Later, smaller, steel-framed stands were built down the first- and third-base lines. Perhaps being too lazy to walk any distance, many men parked right behind these stands. Many a pop foul sailed over the bleachers, to dent fenders and break mirrors and windshields. The attraction of small-town softball is long gone. The town has built a children’s playground in what used to be the parking area. I have not been back in years, but it would not surprise me to find that USB ports have been added, to recharge kids’ electronic devices.

Time relentlessly marches on, but us old-timers can only shuffle along, muttering, Remember when?”

On The Ball

Selectric

The wife and I are not ‘Retro,’ we’re just old fogies.

It’s not that we’re technophobic. Lord knows, we embrace technology to the limits of our non-Electronic Age brains. In our house, there are 2 PCs, a laptop, 2 tablets, 3 Kindles, 2 Kobos, 2 Smart Phones, and a Smart TV that’s smarter than both of us together. Still, sometimes we like to relive The Good Old Days, in The Good Old Ways.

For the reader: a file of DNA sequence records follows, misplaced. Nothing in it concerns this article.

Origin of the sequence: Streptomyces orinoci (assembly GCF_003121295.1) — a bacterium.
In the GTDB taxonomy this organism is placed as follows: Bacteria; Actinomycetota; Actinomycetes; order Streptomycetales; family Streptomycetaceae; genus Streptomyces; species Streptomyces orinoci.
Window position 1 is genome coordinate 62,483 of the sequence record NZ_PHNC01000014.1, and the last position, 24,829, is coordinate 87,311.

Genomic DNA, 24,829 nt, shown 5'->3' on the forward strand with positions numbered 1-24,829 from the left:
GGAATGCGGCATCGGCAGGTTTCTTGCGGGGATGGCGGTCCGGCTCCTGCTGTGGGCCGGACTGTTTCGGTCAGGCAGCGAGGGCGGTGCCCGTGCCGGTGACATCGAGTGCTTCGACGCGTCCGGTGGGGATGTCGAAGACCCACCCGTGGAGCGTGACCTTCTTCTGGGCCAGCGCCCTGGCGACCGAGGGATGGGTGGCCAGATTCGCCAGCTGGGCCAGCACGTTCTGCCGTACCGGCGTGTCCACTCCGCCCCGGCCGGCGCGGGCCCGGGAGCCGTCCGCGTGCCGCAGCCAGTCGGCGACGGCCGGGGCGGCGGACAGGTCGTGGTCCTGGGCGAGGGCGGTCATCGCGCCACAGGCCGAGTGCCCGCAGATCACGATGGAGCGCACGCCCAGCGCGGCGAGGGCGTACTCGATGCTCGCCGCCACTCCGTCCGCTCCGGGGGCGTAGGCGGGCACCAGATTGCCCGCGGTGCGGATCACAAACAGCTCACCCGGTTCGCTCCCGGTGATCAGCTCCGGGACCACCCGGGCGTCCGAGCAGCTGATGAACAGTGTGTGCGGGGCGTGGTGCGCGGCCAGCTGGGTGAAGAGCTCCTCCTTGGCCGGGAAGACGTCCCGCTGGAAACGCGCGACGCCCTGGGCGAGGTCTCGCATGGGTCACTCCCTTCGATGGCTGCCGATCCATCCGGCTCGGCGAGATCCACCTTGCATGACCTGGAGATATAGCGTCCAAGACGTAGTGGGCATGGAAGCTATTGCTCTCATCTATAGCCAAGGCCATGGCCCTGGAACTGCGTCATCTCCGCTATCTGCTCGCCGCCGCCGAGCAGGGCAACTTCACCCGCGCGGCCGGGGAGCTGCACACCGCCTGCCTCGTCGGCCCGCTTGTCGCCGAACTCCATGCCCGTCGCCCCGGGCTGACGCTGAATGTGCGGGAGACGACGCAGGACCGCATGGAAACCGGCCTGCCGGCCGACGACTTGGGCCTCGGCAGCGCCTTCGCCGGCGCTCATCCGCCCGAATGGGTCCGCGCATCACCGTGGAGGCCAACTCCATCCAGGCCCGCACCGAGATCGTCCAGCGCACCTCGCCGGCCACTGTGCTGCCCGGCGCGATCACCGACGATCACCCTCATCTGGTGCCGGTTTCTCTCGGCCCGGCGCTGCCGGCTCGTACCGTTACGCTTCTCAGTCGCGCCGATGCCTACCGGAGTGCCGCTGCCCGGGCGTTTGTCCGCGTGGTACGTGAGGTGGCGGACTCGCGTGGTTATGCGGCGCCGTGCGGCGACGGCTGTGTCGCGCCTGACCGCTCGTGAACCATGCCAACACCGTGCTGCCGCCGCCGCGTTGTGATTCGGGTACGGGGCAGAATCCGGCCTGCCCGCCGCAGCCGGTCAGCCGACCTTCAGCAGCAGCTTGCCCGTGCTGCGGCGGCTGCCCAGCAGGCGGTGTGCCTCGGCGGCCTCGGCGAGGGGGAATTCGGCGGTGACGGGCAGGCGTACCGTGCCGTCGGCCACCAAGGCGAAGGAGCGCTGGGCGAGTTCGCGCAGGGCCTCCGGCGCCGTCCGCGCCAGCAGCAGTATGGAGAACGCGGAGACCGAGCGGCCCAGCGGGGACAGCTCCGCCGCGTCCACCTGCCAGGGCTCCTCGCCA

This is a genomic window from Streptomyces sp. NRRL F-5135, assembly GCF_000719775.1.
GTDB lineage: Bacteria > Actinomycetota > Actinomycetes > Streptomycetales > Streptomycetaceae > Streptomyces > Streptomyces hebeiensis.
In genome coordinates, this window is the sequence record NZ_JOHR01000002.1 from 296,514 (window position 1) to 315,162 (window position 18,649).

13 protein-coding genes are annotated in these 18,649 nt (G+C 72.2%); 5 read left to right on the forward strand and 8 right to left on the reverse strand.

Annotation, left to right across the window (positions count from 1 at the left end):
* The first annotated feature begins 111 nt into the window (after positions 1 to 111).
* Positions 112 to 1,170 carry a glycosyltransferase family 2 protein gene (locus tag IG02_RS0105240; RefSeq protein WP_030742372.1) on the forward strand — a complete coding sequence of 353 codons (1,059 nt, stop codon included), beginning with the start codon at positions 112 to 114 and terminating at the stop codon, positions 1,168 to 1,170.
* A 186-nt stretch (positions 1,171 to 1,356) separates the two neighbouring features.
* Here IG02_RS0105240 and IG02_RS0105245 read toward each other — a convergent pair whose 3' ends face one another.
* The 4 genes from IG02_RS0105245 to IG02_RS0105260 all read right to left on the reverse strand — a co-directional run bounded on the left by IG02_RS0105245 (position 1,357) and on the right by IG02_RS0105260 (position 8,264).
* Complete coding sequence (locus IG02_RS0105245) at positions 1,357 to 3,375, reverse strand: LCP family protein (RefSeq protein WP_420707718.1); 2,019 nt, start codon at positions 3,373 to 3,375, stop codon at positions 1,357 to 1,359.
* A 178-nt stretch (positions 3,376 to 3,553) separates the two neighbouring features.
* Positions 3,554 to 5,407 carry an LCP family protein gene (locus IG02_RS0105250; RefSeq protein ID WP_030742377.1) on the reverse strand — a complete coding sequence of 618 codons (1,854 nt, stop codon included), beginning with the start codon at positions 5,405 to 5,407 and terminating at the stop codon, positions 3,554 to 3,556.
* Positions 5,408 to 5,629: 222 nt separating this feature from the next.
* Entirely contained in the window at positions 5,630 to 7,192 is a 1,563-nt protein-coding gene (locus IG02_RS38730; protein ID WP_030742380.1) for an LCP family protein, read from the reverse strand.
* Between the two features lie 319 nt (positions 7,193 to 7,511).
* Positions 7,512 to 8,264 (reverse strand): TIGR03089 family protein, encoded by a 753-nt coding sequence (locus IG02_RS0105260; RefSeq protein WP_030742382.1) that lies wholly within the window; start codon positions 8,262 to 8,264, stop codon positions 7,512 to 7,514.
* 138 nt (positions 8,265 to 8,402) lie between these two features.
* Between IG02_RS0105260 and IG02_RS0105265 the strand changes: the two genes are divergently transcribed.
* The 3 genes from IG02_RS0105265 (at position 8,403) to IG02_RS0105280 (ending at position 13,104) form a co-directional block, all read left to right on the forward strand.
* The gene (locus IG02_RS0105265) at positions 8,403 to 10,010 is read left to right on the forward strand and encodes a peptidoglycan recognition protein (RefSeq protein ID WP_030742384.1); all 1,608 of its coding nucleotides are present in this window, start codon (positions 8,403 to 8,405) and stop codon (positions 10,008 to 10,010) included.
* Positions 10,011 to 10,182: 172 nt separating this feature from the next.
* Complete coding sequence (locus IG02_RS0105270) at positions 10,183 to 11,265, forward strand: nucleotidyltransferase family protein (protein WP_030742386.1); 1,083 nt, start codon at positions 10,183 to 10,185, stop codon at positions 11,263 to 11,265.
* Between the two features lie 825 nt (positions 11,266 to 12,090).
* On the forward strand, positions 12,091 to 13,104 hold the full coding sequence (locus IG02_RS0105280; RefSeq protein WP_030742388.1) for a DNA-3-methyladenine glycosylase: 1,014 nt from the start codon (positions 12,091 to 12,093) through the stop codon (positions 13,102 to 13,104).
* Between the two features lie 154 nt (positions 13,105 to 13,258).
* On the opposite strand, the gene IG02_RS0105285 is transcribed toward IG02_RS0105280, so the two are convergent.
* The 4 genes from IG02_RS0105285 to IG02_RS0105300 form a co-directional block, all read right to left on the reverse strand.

The QWERTY keyboard was originally developed when early typists got faster than the rudimentary machines, and jammed letter strikers against the platen. It put the usual letters in unusual places, to slow typists down, and prevent jamming. It was touted by its proponents as, “More efficient,” a lie with a bit of truth in it.  It reduced the words per minute typed, but almost eliminated having to stop and unjam the machine, resulting in more total words typed at the end of the day.

The development of the electric typewriter smoothed out the jamming problem somewhat, and also eliminated the need to manually move the heavy carriage with the left hand/arm.

Selectric Ball

In 1961, IBM re-invented the wheel – actually, a ball. They produced the Selectric, a typewriter with no keys to jam. Instead, it had a little ball with all the characters on it. The smart machine rotated the ball – nicknamed a ‘Golf Ball’ – to the right position before smacking it against the paper. Different balls, with different fonts could be quickly snapped in and out.